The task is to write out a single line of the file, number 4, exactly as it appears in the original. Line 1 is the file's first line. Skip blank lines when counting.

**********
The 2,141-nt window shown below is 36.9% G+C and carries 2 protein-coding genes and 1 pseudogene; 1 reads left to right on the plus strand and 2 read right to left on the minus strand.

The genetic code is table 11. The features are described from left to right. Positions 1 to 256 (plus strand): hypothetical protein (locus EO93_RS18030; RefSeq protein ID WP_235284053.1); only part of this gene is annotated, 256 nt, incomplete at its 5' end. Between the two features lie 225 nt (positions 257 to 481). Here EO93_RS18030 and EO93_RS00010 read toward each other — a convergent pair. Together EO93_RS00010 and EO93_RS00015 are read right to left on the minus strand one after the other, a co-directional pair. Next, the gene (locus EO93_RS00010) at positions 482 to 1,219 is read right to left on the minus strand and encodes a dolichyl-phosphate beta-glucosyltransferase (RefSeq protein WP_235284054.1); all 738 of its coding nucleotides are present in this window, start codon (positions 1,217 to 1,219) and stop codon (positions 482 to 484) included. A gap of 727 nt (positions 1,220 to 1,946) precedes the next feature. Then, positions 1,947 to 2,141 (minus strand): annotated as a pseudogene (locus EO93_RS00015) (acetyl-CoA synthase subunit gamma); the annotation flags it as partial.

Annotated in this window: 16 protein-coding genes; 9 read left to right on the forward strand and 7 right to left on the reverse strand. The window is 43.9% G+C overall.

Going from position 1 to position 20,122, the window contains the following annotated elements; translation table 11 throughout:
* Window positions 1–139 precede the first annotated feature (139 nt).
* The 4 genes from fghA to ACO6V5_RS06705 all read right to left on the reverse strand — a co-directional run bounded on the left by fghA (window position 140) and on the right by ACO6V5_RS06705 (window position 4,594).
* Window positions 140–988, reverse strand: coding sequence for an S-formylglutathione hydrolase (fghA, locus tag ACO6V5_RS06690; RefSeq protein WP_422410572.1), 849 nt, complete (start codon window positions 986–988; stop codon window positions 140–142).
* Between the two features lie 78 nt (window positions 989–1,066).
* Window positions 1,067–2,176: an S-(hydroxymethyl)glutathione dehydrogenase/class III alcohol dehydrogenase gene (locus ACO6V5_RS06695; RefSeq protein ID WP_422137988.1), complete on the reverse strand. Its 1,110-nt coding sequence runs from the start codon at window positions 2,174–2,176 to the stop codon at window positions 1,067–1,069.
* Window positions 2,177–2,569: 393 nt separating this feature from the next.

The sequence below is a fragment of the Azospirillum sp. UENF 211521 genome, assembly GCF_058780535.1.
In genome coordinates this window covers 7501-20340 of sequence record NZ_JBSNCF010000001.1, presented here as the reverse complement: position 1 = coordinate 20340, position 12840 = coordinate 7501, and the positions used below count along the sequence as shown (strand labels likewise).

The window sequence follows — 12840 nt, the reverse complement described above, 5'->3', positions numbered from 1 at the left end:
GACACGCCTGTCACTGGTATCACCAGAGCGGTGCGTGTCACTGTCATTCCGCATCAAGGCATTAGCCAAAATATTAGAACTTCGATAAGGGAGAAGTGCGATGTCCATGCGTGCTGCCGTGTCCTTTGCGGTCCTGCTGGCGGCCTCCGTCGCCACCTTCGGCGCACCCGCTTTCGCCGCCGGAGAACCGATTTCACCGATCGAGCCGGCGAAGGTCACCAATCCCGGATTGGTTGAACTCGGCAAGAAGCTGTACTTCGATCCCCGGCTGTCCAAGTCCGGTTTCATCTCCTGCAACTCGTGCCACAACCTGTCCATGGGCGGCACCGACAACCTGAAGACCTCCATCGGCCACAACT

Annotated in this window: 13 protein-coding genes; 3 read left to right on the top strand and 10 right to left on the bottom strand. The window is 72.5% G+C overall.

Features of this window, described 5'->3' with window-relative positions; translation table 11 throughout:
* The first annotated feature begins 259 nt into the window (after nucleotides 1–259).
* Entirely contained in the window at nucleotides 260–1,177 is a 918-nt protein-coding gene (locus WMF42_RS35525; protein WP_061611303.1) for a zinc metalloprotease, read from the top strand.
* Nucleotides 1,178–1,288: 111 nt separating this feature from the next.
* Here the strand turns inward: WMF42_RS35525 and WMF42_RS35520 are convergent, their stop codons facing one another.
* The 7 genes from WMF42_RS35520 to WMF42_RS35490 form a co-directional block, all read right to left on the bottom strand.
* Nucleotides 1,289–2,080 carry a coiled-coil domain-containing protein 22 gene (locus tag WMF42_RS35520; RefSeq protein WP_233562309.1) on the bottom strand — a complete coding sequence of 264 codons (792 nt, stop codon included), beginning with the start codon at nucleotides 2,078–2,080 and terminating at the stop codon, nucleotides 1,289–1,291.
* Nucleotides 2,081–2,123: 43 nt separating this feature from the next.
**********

Going from position 1 to position 20,122, the window contains the following annotated elements; translation table 11 throughout: